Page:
It doesn’t take a genius to understand that when such large numbers of immigrants are invited from countries with such anti-democratic, anti-enlightened, and anti-Jewish sentiments, on average we will be importing their culture, too. At that point, it becomes a cumulative effect and a numbers game. Instead of inviting in individual of merit to assimilate into our values, we invite in the values of the Middle East.

And unlike in our hypothetical example of white supremacist immigrants, there is a concerted effort through the “Hijrah” to take over the West by increasing Muslim immigrant birth rates. Turkish president Recep Tayyip Erdogan, who is the de facto leader of the global Muslim Brotherhood, recently called upon his "brothers and sisters in Europe" to begin a baby boom.

The results of the Hijrah agenda in Europe are crystal clear to anyone with open eyes who gazes upon our neighbors across the pond. The question is, will we continue their mistakes and remain willfully blind to the core problem while focusing in a vacuum on ISIS as the only problem?

The enduring lesson of the recent homegrown Islamic terror attacks in Europe and America is that many of the second-generation children of Middle Eastern immigrants become more radicalized. While there are roughly 3.3 million Muslims in America, approximately double the number at the time of the 9/11 attacks, as of 2014 there were 918,306 U.S.-born children of immigrants from predominantly Muslim countries. More importantly, 42,163 of them will turn 18 every single year, the prime age for radicalization and jihad. According to a 2015 survey from the Center for Security Policy, 29 percent of American Muslim males under 45 believe that violence against America is justified in order to make Sharia the law of the land.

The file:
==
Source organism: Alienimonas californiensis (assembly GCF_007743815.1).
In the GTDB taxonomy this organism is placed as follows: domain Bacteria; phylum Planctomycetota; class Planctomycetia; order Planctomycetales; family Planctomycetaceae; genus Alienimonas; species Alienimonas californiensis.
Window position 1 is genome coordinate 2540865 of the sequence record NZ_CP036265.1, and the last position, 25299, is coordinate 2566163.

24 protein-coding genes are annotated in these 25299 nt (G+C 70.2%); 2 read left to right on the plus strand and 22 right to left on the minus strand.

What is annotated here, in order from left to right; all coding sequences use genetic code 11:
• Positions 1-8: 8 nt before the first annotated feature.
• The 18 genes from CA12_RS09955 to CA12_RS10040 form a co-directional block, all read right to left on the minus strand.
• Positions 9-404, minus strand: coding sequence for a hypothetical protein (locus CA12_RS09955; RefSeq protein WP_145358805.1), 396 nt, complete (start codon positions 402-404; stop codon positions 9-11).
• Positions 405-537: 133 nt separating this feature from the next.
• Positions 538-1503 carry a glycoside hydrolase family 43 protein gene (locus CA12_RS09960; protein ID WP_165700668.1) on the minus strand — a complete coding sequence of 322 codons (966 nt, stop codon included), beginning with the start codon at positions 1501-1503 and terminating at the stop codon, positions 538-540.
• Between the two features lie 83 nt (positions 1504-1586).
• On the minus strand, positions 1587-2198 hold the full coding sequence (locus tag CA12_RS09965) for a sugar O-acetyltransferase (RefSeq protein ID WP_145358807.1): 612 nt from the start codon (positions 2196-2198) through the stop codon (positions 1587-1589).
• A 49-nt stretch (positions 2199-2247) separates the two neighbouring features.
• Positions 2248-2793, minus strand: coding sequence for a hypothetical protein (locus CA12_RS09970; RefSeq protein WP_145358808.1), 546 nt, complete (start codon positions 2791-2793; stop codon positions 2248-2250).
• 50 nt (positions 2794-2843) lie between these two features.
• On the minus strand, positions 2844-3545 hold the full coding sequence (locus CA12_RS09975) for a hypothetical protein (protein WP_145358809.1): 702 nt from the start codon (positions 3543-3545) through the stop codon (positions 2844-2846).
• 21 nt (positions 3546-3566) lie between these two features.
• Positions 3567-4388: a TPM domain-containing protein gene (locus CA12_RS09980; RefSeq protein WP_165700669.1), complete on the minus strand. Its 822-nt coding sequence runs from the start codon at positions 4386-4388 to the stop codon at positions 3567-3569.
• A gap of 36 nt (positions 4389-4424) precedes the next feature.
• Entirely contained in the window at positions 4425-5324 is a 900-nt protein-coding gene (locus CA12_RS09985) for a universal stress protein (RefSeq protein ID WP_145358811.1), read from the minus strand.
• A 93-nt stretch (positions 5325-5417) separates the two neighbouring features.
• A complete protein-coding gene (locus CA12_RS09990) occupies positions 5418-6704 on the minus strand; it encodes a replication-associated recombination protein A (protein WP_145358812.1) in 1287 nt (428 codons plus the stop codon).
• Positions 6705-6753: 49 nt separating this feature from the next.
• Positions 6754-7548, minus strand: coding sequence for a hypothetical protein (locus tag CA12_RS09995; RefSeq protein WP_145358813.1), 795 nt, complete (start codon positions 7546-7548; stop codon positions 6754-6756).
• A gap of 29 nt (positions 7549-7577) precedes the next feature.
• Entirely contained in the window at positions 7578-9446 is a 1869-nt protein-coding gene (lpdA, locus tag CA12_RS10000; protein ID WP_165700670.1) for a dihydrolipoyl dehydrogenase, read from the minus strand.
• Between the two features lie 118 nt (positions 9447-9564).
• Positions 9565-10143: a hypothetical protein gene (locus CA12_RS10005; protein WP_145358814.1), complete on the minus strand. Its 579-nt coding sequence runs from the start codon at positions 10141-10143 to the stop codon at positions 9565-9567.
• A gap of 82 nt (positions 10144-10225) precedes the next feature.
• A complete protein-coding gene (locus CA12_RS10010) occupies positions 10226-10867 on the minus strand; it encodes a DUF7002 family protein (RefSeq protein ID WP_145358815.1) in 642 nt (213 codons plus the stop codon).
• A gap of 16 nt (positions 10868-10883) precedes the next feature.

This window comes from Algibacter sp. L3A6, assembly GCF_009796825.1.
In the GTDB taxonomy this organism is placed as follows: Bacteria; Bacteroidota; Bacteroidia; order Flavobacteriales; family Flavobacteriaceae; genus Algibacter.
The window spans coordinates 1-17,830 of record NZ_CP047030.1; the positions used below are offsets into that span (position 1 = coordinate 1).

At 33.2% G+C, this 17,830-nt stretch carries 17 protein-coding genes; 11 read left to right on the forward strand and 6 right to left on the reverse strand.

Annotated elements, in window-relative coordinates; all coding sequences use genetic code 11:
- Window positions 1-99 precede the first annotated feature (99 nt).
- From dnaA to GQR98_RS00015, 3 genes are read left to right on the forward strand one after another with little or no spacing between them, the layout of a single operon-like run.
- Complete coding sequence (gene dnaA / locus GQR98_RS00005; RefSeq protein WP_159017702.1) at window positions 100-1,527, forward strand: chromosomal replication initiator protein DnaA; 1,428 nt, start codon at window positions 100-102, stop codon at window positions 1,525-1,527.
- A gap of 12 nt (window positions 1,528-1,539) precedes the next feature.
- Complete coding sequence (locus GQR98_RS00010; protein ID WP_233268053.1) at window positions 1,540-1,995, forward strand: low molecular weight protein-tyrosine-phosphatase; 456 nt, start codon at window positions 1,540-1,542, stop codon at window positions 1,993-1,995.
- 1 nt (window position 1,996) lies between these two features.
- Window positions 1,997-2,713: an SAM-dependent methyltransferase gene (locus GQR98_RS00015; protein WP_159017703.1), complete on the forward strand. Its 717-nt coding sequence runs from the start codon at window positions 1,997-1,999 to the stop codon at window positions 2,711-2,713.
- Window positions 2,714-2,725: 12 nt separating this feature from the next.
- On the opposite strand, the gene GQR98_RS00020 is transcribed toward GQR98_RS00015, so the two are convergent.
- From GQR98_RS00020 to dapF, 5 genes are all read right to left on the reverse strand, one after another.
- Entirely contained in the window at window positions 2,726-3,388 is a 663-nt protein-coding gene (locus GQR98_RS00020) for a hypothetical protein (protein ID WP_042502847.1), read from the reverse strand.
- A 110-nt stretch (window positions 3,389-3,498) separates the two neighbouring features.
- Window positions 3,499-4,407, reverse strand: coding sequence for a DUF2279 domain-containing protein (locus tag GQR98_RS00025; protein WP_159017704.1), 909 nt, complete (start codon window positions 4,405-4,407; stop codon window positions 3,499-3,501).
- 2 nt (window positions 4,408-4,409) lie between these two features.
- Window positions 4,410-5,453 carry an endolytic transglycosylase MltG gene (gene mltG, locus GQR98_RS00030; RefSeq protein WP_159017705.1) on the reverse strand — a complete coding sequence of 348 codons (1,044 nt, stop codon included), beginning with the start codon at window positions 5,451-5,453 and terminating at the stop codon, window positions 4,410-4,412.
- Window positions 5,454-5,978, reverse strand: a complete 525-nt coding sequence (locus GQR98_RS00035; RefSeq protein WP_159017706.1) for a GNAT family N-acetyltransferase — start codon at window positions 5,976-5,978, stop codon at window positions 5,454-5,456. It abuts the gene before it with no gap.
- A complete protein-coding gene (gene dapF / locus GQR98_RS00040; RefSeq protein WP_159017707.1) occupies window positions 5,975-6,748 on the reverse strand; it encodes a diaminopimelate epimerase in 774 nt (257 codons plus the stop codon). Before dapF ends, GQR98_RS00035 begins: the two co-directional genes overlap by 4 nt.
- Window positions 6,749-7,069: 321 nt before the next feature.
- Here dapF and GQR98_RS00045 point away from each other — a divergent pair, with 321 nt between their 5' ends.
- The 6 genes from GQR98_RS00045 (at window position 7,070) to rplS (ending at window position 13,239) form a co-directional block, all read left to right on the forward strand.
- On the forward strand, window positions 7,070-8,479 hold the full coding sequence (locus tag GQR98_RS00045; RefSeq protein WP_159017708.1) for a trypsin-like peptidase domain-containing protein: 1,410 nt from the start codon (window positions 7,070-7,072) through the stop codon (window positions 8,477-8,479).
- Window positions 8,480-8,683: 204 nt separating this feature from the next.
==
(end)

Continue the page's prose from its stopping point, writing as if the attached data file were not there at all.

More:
Wouldn’t it be prudent to heed the words of Dr. Nidal Alsayyed, a brave Imam from southeast Texas, who, recognizing the growing trend among the youth, said we “need to stop taking new ones until we fix the existing situation.” Alsayyed was fired from his position for expressing his support for a cool-off period of new immigration from the Middle East.

These are not our historical immigration values

Never in our history did we welcome hateful or disruptive ideologies to our shores, even when they were nowhere near the level of subversion and violence we are witnessing from Islamic supremacism. This is why during the Cold War (and still the law today (Sec. 212 of the INA)), we barred entry not just to specific totalitarian groups or KGB members, but to all Communists. This is also why throughout our history we have banned “obnoxious persons,” “prostitutes,” (Page Act of 1875), “lunatics, idiots, polygamists, those engaged in acts of ‘moral turpitude’” (Immigration Act of 1882 and 1891), and anarchists “who disbelieve in or who [are] opposed to all organized government, or who [are members] of or affiliated with any organization entertaining or teaching such disbelief in or opposition to all organized government” (Immigration Act of 1903).